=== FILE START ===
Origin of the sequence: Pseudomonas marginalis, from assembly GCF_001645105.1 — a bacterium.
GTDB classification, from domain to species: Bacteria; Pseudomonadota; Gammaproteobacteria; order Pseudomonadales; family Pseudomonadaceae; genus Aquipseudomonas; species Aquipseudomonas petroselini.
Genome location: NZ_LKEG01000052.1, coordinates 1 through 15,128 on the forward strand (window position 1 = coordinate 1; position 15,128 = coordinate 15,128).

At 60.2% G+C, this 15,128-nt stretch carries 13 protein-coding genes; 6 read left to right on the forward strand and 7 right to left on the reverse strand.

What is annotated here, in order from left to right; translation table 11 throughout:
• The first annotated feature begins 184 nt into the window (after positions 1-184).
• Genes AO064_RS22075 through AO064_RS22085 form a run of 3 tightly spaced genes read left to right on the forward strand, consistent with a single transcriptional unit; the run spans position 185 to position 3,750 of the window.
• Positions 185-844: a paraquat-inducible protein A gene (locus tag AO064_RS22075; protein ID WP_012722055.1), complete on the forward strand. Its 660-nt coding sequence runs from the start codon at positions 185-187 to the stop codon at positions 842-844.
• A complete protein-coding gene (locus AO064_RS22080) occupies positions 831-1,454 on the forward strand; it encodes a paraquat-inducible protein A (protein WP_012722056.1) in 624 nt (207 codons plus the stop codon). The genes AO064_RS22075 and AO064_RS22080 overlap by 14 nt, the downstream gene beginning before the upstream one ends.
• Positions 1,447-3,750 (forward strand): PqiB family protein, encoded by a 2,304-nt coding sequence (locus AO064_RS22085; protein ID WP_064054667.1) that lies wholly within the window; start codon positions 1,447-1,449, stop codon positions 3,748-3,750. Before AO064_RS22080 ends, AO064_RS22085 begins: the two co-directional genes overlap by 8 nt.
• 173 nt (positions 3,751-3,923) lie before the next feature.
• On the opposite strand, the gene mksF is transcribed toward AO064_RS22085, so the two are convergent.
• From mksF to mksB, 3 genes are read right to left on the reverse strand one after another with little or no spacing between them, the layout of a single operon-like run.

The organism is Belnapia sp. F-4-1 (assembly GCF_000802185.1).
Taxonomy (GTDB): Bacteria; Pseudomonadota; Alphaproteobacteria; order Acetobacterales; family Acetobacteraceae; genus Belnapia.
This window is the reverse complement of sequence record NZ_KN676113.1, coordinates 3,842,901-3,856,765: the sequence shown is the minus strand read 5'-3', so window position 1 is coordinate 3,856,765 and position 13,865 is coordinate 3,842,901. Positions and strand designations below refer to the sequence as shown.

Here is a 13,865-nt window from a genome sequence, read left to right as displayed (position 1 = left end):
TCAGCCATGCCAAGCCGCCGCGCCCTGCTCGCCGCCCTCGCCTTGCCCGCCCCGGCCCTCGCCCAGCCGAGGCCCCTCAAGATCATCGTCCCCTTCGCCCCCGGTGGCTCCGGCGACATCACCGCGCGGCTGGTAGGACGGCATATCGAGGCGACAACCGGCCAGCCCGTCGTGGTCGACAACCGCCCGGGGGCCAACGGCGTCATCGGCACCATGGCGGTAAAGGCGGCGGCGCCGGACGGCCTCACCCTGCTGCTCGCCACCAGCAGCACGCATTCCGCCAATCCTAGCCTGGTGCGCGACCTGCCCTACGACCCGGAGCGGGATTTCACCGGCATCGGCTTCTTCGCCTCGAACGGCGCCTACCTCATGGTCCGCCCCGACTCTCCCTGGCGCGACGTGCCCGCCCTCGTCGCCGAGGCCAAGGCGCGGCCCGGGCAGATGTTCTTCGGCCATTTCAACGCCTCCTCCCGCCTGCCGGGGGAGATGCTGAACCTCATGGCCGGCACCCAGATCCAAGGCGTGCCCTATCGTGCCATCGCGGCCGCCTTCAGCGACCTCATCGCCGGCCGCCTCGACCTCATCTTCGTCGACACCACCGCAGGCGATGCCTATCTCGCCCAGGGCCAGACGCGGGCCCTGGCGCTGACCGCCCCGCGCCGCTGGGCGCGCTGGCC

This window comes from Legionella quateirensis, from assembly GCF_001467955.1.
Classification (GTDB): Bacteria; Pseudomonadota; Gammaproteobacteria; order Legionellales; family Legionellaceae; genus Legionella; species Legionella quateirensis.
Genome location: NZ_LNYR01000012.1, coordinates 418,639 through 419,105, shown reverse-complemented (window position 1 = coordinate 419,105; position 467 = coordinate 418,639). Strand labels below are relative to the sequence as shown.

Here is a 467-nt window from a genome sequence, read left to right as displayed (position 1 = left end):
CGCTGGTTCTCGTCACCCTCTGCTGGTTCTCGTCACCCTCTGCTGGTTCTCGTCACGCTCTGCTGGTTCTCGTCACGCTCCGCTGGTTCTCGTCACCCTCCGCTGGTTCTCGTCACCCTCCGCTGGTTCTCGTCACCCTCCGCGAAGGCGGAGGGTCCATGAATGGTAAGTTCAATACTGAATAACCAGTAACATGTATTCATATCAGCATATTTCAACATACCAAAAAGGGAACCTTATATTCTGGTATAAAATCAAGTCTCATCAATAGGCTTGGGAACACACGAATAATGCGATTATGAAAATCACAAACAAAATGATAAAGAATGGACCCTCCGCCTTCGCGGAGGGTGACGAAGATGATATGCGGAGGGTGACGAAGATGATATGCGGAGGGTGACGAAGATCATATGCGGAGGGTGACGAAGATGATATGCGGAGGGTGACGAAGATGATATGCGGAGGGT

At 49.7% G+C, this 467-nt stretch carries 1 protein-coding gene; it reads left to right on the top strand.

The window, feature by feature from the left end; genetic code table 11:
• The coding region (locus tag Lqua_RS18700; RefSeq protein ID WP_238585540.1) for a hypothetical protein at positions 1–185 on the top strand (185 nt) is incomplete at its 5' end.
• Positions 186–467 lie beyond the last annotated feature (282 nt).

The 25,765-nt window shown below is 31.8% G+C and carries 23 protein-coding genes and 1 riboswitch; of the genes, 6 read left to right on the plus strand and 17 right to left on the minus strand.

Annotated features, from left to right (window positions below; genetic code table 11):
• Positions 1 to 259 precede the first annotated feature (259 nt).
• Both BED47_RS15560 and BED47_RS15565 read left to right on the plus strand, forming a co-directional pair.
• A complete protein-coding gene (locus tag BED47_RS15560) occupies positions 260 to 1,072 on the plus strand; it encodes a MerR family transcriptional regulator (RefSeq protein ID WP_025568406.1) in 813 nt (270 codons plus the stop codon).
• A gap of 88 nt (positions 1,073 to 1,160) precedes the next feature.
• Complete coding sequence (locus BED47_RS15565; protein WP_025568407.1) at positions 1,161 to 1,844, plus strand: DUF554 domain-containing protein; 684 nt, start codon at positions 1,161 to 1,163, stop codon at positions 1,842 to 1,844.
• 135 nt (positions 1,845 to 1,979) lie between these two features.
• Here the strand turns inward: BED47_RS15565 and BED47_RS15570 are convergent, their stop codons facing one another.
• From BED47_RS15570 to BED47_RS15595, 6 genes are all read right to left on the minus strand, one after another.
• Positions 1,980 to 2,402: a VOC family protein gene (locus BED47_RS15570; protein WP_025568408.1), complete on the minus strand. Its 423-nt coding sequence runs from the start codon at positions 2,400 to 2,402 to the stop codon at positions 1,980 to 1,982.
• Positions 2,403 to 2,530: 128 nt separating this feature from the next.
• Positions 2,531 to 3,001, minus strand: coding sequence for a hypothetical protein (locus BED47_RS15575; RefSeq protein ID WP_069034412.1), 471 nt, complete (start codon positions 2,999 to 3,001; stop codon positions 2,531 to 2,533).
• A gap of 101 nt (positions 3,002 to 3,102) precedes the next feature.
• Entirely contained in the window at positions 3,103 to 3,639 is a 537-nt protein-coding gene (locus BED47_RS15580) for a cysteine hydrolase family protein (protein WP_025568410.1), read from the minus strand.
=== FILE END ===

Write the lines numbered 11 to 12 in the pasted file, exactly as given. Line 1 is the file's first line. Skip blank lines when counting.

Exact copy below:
• 173 nt (positions 3,751-3,923) lie before the next feature.
• On the opposite strand, the gene mksF is transcribed toward AO064_RS22085, so the two are convergent.